freedomfan (profile) says:

Gaping 4th Amendment Hole

So, someone in the U.S. Government who has no probable cause wants to fish through a U.S. citizen’s data that’s stored in the U.S. That person (who could be law enforcement, or just a politically connected slimer) finds a compliant shithole country* and has them demand the information from the email / cloud storage / remote backup / forum site / etc. provider and then turn it over to the U.S. person conducting the fishing expedition. This seems like an obvious end-run around the 4th Amendment.

(* Apologies, but I understand that to be the term used by top U.S. officials.)

I am annoyed that such a loophole has found its way into law. But, I am even more annoyed that it is such and obvious problem and still the law was passed. Legislation like this should only be introduced as a test. Any politician who votes for it is disqualified from voting on any actual legislation. They still get to wear a suit and pretend to be a grown up. But, much like those Fisher-Price car seat toys for kids with the plastic steering wheel and horn so that toddlers can pretend they are driving while mom or dad actually pilots the car, the politicians’ voting devices aren’t actually connected to anything. It just accepts the vote and says, "Thank you for voting on this important legislation. You are a big boy now!"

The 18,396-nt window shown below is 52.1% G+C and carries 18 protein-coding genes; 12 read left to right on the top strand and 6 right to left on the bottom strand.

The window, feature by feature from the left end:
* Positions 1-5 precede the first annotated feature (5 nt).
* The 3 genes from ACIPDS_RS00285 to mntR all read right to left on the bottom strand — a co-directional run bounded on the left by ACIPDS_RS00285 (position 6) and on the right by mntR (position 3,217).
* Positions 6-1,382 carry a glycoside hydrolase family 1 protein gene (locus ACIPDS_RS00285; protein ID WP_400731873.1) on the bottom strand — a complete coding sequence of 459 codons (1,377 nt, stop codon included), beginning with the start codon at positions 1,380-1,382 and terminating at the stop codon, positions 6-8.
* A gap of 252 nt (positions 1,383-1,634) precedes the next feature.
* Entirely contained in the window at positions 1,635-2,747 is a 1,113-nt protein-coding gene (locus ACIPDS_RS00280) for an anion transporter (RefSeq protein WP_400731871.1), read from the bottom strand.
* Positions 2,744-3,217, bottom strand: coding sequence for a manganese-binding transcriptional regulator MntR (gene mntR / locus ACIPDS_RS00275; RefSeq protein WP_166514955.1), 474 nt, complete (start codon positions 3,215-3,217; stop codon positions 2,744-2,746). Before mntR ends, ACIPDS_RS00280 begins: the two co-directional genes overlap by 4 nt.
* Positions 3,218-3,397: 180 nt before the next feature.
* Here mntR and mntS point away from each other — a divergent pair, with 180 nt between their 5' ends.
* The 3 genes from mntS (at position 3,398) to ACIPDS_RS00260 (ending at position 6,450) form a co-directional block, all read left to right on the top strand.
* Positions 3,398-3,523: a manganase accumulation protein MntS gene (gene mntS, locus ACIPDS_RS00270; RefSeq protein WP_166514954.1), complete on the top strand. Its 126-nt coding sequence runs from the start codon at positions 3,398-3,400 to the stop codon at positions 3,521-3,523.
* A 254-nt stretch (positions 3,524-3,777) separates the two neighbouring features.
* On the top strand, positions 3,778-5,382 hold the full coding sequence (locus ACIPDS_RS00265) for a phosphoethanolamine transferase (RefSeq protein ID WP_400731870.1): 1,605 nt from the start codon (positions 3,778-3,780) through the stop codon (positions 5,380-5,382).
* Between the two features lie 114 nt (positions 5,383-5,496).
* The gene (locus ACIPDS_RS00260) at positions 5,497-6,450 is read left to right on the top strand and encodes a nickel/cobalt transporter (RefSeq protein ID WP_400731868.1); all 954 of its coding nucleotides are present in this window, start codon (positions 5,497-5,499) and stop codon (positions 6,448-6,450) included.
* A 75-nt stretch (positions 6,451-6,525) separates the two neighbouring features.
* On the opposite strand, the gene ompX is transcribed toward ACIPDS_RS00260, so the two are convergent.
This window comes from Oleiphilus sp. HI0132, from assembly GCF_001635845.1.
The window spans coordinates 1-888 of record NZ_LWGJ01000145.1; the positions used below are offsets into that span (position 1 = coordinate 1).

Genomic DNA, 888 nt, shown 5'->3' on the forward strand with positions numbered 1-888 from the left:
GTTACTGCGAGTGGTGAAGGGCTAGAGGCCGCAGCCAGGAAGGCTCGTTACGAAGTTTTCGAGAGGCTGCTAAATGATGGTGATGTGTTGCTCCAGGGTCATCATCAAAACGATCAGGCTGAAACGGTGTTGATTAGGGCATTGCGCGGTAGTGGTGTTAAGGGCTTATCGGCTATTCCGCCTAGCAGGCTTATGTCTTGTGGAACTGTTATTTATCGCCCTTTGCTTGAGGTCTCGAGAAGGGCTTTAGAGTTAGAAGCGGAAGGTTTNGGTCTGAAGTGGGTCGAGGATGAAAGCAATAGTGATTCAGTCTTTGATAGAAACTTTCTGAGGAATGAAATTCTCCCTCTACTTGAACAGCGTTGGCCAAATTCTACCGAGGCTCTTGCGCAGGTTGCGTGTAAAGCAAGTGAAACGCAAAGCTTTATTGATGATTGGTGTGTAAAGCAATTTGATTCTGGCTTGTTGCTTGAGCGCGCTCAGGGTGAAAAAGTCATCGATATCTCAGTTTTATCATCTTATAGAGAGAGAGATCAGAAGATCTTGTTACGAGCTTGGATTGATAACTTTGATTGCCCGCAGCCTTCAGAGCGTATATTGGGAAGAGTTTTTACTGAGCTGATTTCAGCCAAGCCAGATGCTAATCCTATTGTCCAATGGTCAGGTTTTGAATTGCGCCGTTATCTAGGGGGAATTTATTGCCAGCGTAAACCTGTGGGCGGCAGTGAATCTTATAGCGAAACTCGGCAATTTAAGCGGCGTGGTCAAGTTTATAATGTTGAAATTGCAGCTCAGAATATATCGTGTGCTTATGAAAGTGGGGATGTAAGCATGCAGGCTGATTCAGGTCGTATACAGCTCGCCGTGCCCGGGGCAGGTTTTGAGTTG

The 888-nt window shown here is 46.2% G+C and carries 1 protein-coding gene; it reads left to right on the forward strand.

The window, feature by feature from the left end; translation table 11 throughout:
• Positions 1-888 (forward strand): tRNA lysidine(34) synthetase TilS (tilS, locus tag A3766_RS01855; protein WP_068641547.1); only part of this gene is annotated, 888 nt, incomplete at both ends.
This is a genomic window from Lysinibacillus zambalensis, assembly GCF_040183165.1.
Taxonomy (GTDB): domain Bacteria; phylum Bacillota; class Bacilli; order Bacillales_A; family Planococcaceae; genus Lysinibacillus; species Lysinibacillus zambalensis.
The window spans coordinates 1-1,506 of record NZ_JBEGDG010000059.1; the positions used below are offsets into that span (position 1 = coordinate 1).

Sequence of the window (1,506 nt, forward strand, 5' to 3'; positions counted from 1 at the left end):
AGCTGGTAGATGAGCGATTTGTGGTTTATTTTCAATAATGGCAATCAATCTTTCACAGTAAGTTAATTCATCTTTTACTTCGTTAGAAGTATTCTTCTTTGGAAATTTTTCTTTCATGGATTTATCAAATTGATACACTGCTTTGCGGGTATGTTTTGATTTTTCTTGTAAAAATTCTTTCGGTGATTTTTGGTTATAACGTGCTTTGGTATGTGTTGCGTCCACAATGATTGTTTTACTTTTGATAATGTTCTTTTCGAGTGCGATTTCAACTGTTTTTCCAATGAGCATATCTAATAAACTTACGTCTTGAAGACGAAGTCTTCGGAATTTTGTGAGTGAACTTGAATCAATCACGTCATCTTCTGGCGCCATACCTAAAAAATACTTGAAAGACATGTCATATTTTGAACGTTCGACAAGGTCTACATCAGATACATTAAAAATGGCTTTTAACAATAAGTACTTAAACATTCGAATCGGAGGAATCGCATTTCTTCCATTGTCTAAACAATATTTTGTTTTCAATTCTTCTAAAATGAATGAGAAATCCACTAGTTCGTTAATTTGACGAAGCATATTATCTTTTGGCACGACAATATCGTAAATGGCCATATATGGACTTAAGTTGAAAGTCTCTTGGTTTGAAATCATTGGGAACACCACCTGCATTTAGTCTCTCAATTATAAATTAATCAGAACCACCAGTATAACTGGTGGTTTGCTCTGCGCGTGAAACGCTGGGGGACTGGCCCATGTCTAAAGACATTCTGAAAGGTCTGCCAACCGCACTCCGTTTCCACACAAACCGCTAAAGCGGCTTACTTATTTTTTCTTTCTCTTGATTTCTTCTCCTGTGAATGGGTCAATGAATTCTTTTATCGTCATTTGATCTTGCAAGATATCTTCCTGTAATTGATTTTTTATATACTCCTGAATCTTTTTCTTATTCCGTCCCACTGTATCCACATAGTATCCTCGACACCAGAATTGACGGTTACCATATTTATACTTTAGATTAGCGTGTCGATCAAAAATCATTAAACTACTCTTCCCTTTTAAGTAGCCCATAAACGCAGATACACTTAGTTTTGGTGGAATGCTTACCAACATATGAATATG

Mike Stimpson says:

I'm not sure the Supreme Court is out of it

Congress can pass whatever legislation it wants. The Supreme Court can still declare the legislation unconstitutional. Congress can’t fix that just by passing another piece of legislation.